Deepening Fellowship

We are prone to shallow fellowship.  Much like we don’t naturally drift toward obedience in the Lord, I don’t think we naturally drift toward deep fellowship with one another in the family of God.

What I’ve found is that, without intentionality, we’ll drift toward the surface.  We’ll float toward subjects and exchanges that settle for the shallow, rather than pursue the deep.

The shallow isn’t bad, necessarily.  Subjects like weather, jobs, kids, sports, and schedules aren’t bad at all.  But they also are not intended to be where we stop.  We must dig deeper and dive further.

The Good News of God’s grace calls us deeper as the family of God.  It calls us to a depth of fellowship and relationship that reveals the depth at which the grace of God has and is changing us.  And for the believer in Christ, the grace of God has changed our souls, hearts, and minds.  In other words, it has and is transforming the core of who we are.

So how can we take steps toward deeper fellowship with one another in the family of God?  Here are four ways.  All of them have been stolen from the Bible.

Pray out loud together

Nothing has the potential to reveal our hearts or weave our souls together as the family of God, more than prayer.

In the context of a chapter about loving one another in the family of God, Romans 12:12 says, Rejoice in hope, be patient in tribulation, be constant in prayer.

In Acts 2, as the church begins, we see that they were devoted to prayer (verse 42).

When you gather with other believers, don’t skip over an opportunity to pray for and with them.  Don’t settle for, ‘I’ll pray for you,’ and then walk away.  I’ve settled for that far too often.  Let’s pause and pray right then and there.

Let us not underestimate both the greatness of our God and the privilege, joy, and incredible opportunity it is to pray for one another at His throne of grace.

Speak the truth in love to one another

Ephesians 4:15 says, But speaking the truth in love, let us grow in every way into him who is the head—Christ.

Do you see that beautiful promise?  One way we grow more into Christlikeness is when we speak the truth in love.  Jesus didn’t avoid speaking the truth in love during His earthly ministry days.  We should not either.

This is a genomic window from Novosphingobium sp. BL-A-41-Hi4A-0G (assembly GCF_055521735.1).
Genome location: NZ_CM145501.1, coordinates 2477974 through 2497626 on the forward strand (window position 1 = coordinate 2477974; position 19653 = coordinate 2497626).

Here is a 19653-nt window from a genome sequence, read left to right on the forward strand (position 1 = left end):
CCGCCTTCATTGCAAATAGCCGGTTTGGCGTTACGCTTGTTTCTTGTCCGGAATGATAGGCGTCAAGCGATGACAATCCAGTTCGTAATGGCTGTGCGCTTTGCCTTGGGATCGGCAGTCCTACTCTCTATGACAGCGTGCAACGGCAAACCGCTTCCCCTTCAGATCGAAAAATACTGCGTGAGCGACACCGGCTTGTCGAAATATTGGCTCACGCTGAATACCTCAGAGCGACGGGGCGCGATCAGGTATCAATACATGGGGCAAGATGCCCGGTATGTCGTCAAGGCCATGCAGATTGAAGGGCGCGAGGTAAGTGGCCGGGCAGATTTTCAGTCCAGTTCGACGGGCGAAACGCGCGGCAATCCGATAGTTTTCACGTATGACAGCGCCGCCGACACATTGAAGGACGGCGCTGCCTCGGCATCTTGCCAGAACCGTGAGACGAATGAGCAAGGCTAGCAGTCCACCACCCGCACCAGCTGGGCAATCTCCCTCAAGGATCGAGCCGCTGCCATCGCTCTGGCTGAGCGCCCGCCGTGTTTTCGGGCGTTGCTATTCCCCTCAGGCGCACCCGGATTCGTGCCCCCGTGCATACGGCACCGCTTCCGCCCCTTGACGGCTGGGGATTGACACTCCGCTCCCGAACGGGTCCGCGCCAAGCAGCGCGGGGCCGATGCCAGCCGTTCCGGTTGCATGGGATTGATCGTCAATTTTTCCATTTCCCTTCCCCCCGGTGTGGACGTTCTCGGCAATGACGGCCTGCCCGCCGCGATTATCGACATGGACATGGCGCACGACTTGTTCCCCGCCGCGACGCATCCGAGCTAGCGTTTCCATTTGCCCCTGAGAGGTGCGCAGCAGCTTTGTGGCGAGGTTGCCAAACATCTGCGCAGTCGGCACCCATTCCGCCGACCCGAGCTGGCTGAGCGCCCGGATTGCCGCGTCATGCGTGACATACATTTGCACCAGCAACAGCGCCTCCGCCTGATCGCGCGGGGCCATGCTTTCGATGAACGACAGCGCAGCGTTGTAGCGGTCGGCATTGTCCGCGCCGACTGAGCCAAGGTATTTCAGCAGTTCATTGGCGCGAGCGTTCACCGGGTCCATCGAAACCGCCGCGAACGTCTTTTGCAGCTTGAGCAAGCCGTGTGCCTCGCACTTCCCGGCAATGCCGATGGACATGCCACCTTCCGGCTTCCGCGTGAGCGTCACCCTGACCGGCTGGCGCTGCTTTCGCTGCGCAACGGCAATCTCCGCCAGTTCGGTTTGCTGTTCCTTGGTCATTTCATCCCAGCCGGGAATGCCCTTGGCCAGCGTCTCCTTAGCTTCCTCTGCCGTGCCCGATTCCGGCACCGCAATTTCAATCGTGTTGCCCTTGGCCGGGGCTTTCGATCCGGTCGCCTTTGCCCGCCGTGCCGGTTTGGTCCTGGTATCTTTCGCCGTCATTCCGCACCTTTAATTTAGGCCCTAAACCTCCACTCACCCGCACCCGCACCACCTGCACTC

When is the last time you said to a fellow member of the Body of Christ things like, ‘I need you to help check the blind spots in life.  Will you call me out, in love, when you see a character trait or habit that doesn’t reflect Christ.’

Galatians 6:1 says, Brothers and sisters, if someone is overtaken in any wrongdoing, you who are spiritual, restore such a person with a gentle spirit, watching out for yourselves so that you also won’t be tempted.

Speak and restore, but in love and with a gentle spirit.  That is the way of Jesus.

Confess sin to one another

Remember, believer in Christ, you and I have been saved by grace, not by works.  Don’t forget that precious truth.

Ephesians 2:8-9 says, For you are saved by grace through faith, and this is not from yourselves; it is God’s gift— not from works, so that no one can boast. 

So the Christian life is not one where at conversion we repent and believe the Good News, confessing our sin, welcoming the forgiveness of Christ, and then spend the rest of our lives doing image management as if to hide our sin.  Not at all.

We have been saved by grace, and we continue to be saved by grace.  So let’s not pretend that we only struggled with sin before knowing Christ or early in our faith.  And let’s not be prone to self-righteousness when someone confesses sin and reveals they are still in need of the grace of God (just as we are).

James 5:16 says, Therefore, confess your sins to one another and pray for one another, that you may be healed. The prayer of a righteous person has great power as it is working.

When was the last time you confessed sin to a fellow believer?  When was the last time you asked them to pray for you in that area of your heart and life?  We need one another to remind us of our new identity in Christ (Colossians 3:1-17).

Speak and write words that build up

1 Thessalonians 5:11 says, Therefore encourage one another and build one another up, just as you are doing.

Don’t assume someone knows that they are appreciated, valued or loved.  I don’t believe anyone has ever said, ‘Wow…I just feel so encouraged and built up.  I think I’m good for a month or two.’

Where do you see the Lord at work in someone’s life?  Where do you see someone growing into Christlikeness?  Where do you see someone walking by faith, and not by sight?  Where do you see someone walking in obedience and trust, even when it is hard?

Tell them.  Call them up.  Write them a note.  Stop them, look them in the eyes, and encourage them with your words.


As you read those, you might be thinking any one of these phrases…

  • That is outside my comfort zone.
  • I’ve never done that before.
  • That would be awkward.

Yep.  Remember, we walk by faith, not by sight.  The Christ following life is not one lived in our own strength or in our comfortable little spaces.  There is greater joy to be found and deeper fellowship to be lived out, if we are willing to take the words of Scripture as God-breathed and intended for our good.

In my years, I’ve dug plenty of holes in the dirt.  Setting deck or fence posts, preparing footings, planting trees or bushes, for example.  None of those holes dug themselves.  It required intentionally and time.

The same is true in our relationships in the family of God.  Let’s dig deeper.  It is worth it.

PS:  If you read this blog post, only with the local church in mind, reread it in the context of your immediate household, as well.  Don’t skip over living this out with those closest to you.